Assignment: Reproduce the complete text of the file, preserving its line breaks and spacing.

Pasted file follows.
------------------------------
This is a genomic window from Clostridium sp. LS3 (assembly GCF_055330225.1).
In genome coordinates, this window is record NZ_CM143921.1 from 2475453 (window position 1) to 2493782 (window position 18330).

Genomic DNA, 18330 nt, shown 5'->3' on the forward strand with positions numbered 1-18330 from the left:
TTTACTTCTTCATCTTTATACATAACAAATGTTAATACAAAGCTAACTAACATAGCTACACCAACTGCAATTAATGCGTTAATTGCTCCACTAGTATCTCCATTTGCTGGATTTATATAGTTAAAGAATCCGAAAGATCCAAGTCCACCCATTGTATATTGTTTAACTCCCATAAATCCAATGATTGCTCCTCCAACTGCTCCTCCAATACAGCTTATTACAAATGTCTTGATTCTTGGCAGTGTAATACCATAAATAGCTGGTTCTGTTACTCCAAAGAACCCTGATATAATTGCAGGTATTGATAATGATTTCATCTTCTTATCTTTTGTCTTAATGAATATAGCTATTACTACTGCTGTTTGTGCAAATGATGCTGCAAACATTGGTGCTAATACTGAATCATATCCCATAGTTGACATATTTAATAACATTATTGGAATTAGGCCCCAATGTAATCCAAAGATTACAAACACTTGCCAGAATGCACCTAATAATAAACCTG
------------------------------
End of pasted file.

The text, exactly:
This is a genomic window from Clostridium sp. LS3 (assembly GCF_055330225.1).
In genome coordinates, this window is record NZ_CM143921.1 from 2475453 (window position 1) to 2493782 (window position 18330).

Genomic DNA, 18330 nt, shown 5'->3' on the forward strand with positions numbered 1-18330 from the left:
TTTACTTCTTCATCTTTATACATAACAAATGTTAATACAAAGCTAACTAACATAGCTACACCAACTGCAATTAATGCGTTAATTGCTCCACTAGTATCTCCATTTGCTGGATTTATATAGTTAAAGAATCCGAAAGATCCAAGTCCACCCATTGTATATTGTTTAACTCCCATAAATCCAATGATTGCTCCTCCAACTGCTCCTCCAATACAGCTTATTACAAATGTCTTGATTCTTGGCAGTGTAATACCATAAATAGCTGGTTCTGTTACTCCAAAGAACCCTGATATAATTGCAGGTATTGATAATGATTTCATCTTCTTATCTTTTGTCTTAATGAATATAGCTATTACTACTGCTGTTTGTGCAAATGATGCTGCAAACATTGGTGCTAATACTGAATCATATCCCATAGTTGACATATTTAATAACATTATTGGAATTAGGCCCCAATGTAATCCAAAGATTACAAACACTTGCCAGAATGCACCTAATAATAAACCTG